Collection foos = ...;

Collection fooBars = new SimpleConstraint<Foo>() {
    public boolean test(Foo foo) {
        return foo.isBar();
I like to call that "simulated internal iteration" -- or something, well, I just made that term up now... The alternative would be this:
Collection foos = ...;

Collection fooBars = new ArrayList<Foo>();
for (Foo foo : foos) {
  if (foo.isBar()) {
The latter is obviously more sensitive to bugs, and the block of code (the if conditional logic) is not reusable in any way. Now for this trivial example it's not that big of deal, but had the block done something more useful then the benefits of simulated Closures in java are more apparent. How's little Bob? :-)

Posted by Keith Donald on April 13, 2005 at 02:29 PM MDT #

I still like my approach better :)

Posted by Alex Winston on April 13, 2005 at 02:34 PM MDT #

How's little Bob?
It's a little Bobbie now. ;)

Posted by Bob Lee on April 13, 2005 at 04:39 PM MDT #

Do we really need closures to perform some action while iterating the elements of a List? Can't we use the Visitor design pattern instead? I'm very much an old fashioned person, and I think that the Visitor approach could work just fine and probably is more extensible and more reusable. Here's an example of what I did when filtering the elements of a List. I've implemented the Visitor pattern to summarize the List's elements as well, and it gets reused a lot throughout my project. Is closures better than Visitor pattern for the iterating purpose? Or did I miss anything here? :D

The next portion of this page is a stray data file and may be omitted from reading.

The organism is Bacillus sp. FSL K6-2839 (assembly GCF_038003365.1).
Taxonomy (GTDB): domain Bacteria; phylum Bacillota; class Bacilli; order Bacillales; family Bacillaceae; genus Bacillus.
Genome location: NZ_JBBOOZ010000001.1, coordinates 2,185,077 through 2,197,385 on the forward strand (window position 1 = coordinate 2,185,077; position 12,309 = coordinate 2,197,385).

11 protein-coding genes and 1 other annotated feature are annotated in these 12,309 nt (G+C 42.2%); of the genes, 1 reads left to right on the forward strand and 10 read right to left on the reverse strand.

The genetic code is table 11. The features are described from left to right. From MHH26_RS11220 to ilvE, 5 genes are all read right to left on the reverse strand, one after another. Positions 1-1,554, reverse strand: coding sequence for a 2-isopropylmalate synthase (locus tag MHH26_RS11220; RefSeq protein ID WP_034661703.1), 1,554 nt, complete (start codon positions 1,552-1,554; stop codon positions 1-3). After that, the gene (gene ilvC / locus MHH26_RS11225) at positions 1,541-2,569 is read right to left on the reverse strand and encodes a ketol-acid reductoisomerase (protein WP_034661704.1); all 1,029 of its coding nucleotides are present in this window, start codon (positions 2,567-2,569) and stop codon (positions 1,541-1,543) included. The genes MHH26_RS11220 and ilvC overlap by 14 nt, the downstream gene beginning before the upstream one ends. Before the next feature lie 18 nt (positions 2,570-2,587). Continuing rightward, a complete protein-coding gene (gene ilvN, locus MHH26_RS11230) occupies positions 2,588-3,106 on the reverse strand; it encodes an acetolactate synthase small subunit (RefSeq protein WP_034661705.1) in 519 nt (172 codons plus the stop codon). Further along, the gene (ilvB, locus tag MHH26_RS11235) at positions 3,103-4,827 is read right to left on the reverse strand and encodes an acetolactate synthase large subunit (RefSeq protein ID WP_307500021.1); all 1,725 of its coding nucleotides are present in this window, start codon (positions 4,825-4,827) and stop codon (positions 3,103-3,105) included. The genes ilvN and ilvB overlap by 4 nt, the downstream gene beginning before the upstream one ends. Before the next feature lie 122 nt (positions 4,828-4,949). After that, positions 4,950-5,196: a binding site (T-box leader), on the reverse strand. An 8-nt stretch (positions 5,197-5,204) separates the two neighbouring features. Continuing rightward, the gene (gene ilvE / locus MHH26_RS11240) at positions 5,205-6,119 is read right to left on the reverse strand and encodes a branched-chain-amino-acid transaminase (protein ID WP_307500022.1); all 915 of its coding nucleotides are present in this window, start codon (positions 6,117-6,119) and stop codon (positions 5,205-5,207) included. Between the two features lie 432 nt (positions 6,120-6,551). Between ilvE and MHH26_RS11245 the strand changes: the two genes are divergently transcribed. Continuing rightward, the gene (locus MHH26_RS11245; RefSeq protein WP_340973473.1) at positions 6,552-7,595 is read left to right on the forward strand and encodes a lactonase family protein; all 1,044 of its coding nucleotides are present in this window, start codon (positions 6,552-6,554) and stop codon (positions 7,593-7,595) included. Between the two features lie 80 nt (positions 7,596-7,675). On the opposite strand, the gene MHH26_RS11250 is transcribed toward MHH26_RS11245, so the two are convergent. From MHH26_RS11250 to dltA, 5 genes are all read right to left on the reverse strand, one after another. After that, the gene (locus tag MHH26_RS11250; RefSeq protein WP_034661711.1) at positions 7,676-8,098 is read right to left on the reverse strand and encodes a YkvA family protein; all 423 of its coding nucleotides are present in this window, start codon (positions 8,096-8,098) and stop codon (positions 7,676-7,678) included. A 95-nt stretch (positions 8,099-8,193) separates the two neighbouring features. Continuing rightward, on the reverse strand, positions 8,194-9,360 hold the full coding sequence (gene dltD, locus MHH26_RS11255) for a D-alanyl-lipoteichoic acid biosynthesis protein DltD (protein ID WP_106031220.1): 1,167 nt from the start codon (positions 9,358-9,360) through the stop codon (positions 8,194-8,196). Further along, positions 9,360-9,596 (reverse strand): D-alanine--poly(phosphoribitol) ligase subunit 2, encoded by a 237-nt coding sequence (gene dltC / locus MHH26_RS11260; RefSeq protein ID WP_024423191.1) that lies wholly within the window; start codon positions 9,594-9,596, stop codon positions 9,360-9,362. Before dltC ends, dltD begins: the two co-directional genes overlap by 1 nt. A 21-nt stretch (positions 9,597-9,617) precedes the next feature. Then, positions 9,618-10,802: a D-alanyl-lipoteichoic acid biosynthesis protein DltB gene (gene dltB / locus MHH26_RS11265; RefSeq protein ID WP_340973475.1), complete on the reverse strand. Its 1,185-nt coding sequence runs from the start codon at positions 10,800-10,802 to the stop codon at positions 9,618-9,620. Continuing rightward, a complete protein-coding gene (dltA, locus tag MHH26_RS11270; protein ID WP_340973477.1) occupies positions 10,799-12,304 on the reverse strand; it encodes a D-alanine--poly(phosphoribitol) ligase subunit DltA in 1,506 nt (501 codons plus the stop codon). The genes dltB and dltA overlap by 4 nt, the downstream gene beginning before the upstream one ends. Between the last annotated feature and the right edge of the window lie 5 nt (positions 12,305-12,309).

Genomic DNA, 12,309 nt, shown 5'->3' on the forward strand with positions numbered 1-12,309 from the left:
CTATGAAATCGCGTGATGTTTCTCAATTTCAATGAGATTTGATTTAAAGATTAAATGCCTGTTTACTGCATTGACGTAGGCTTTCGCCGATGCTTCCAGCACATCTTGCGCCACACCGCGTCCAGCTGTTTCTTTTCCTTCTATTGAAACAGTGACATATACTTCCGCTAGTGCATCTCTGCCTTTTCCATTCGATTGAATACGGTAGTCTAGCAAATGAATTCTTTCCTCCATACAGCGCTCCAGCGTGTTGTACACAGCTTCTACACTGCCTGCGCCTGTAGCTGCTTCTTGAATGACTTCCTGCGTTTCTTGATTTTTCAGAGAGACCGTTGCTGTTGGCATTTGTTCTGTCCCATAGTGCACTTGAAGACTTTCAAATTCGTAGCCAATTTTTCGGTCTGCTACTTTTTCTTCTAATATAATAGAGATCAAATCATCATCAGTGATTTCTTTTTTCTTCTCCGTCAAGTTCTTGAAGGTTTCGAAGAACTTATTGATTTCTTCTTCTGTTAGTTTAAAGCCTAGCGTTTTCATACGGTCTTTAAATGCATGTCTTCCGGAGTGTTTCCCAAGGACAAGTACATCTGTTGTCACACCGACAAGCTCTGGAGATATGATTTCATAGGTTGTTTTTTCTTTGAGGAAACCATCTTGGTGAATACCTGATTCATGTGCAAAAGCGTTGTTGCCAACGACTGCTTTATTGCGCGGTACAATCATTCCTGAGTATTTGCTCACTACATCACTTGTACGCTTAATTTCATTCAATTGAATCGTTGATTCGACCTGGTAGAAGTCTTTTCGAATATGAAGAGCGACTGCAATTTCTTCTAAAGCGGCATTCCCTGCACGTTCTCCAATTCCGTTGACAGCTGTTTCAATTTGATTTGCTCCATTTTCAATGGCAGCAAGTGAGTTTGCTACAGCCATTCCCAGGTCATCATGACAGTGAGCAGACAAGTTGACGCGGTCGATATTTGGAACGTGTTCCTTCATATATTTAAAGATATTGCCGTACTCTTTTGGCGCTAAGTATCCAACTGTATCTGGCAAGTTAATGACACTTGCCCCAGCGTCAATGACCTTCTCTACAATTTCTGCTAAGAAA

Posted by Eric Pramono on April 13, 2005 at 10:58 PM MDT #

Matt, what do you use to format your Java source snippets in your blog entries?

Posted by rory on April 14, 2005 at 02:49 AM MDT #

Bob - little girls rock!! Having a Daddy's Little Girl is a lot of fun. <em>Congrats!</em>

Rory - I use a JSPWiki Plugin for Roller.

Posted by Matt Raible on April 14, 2005 at 08:24 AM MDT #

Eric, I checked out your example. While I like it, it's not GoF Visitor. It's closure to what we've been demonstrating - a predicate function object (pun intended;-)). That's more like a strategy than a visitor - the predicate is a conditional algorithm. With a visitor you'd see something like this: The visitor:
public interface ElementProcessorVisitor {
  public void process(Foo fooElement);
  public void process(Boo barElement);
The visitable:
public interface VistableElementCollection {
  public void iterate(ElementProcessorVisitor visitor);
ElementProcessorVisitor visitor = ...
VisatableElementCollection collection = ...
Some similiarity, but the patterns are different. Visitor is all about polymorphic dispatch, to vary behaivioral logic based on an object's type.

Posted by Keith Donald on April 14, 2005 at 12:41 PM MDT #

Thanks Keith for clearing that up to me.. ;-)

Posted by Eric Pramono on April 14, 2005 at 10:43 PM MDT #

I agree with Bob. The only case when this Jakarta or Spring predicates/closures would make sense is if you are using the same kind of operation on many places. If such operation is stateles then you can share the same static instance everywhere, but if it is not static there will be a hard hit to memory heap as Colin pointed out.

Posted by eu on April 27, 2005 at 09:20 PM MDT #